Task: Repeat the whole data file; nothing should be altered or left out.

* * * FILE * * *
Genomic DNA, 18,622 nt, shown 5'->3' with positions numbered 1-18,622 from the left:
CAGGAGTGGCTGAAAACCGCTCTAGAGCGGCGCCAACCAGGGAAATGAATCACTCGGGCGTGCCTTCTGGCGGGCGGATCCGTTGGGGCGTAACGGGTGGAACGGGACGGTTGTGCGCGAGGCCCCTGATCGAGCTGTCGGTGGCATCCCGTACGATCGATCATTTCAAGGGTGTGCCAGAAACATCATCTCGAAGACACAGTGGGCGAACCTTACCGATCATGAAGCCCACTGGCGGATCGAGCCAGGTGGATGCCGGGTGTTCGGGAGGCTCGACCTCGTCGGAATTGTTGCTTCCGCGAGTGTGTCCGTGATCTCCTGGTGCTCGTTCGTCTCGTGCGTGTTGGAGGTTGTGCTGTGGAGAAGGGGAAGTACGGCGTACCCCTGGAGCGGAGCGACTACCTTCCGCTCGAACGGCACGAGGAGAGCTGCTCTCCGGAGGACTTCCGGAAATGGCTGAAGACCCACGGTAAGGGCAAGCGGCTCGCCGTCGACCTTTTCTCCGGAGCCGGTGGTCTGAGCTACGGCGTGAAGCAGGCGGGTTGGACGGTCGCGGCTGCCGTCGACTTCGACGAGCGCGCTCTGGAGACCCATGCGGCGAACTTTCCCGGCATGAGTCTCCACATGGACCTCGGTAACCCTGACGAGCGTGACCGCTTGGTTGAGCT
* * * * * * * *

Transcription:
Genomic DNA, 18,622 nt, shown 5'->3' with positions numbered 1-18,622 from the left:
CAGGAGTGGCTGAAAACCGCTCTAGAGCGGCGCCAACCAGGGAAATGAATCACTCGGGCGTGCCTTCTGGCGGGCGGATCCGTTGGGGCGTAACGGGTGGAACGGGACGGTTGTGCGCGAGGCCCCTGATCGAGCTGTCGGTGGCATCCCGTACGATCGATCATTTCAAGGGTGTGCCAGAAACATCATCTCGAAGACACAGTGGGCGAACCTTACCGATCATGAAGCCCACTGGCGGATCGAGCCAGGTGGATGCCGGGTGTTCGGGAGGCTCGACCTCGTCGGAATTGTTGCTTCCGCGAGTGTGTCCGTGATCTCCTGGTGCTCGTTCGTCTCGTGCGTGTTGGAGGTTGTGCTGTGGAGAAGGGGAAGTACGGCGTACCCCTGGAGCGGAGCGACTACCTTCCGCTCGAACGGCACGAGGAGAGCTGCTCTCCGGAGGACTTCCGGAAATGGCTGAAGACCCACGGTAAGGGCAAGCGGCTCGCCGTCGACCTTTTCTCCGGAGCCGGTGGTCTGAGCTACGGCGTGAAGCAGGCGGGTTGGACGGTCGCGGCTGCCGTCGACTTCGACGAGCGCGCTCTGGAGACCCATGCGGCGAACTTTCCCGGCATGAGTCTCCACATGGACCTCGGTAACCCTGACGAGCGTGACCGCTTGGTTGAGCT